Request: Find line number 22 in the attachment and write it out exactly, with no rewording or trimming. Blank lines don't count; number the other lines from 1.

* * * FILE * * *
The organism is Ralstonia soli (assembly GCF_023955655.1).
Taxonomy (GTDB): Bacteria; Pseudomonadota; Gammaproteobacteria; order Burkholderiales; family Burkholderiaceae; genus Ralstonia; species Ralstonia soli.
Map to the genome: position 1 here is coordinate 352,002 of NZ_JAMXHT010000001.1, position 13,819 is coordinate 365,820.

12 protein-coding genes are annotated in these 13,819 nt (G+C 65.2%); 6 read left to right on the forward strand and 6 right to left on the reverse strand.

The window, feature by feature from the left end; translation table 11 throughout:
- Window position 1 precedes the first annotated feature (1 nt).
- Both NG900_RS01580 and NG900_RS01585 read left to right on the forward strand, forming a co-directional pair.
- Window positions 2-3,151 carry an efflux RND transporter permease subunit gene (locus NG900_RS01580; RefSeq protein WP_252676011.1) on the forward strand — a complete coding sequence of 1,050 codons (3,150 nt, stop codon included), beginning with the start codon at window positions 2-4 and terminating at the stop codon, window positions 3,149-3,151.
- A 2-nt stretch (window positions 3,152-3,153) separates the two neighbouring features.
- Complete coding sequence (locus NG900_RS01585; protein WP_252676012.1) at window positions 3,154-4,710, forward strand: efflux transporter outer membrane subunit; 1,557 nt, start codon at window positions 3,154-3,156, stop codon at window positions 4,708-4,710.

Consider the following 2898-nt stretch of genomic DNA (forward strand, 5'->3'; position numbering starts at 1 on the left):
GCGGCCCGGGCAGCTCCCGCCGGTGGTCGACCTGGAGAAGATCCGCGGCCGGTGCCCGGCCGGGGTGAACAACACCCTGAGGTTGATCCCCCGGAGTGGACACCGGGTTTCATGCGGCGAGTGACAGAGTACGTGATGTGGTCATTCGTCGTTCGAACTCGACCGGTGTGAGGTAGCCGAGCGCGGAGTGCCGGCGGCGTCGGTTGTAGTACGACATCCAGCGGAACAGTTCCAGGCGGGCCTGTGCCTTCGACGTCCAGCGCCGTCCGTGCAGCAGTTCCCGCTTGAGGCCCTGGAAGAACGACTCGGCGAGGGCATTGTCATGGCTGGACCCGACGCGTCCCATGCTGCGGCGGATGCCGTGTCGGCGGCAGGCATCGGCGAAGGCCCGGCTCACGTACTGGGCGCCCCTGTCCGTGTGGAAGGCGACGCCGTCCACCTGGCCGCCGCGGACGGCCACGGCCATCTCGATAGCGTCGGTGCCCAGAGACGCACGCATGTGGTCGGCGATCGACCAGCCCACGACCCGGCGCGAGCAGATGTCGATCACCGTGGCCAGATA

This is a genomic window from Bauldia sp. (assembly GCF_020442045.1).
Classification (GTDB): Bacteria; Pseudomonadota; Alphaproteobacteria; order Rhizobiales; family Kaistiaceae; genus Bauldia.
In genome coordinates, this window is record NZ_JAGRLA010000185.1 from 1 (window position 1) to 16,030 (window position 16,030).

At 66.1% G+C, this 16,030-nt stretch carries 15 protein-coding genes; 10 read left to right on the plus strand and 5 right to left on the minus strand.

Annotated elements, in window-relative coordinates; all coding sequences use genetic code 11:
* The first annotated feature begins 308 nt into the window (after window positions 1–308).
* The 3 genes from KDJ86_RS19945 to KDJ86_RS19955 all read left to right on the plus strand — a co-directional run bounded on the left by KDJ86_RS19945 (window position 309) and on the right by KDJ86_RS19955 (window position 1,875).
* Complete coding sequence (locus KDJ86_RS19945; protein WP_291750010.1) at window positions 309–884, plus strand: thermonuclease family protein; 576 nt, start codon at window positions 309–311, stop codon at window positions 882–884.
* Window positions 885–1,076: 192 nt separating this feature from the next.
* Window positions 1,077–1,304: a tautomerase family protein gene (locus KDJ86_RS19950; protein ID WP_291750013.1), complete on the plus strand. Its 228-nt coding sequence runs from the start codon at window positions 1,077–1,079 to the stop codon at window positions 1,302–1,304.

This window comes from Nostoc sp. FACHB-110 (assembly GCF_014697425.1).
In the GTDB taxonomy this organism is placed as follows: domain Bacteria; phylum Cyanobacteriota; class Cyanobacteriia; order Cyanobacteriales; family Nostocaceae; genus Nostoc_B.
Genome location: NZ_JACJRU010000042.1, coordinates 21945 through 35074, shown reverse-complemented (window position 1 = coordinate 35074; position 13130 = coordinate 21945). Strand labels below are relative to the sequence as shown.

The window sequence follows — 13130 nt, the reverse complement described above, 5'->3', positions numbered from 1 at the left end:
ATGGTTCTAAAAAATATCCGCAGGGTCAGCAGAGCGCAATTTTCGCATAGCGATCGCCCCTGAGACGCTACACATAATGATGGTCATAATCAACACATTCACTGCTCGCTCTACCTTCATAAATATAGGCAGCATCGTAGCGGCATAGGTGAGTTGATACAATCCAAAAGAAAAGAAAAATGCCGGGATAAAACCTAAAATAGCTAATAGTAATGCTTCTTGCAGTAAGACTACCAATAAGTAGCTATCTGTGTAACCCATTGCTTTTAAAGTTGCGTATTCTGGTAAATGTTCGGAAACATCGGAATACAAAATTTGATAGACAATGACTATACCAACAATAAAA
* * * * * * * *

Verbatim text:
* Window positions 1,077–1,304: a tautomerase family protein gene (locus KDJ86_RS19950; protein ID WP_291750013.1), complete on the plus strand. Its 228-nt coding sequence runs from the start codon at window positions 1,077–1,079 to the stop codon at window positions 1,302–1,304.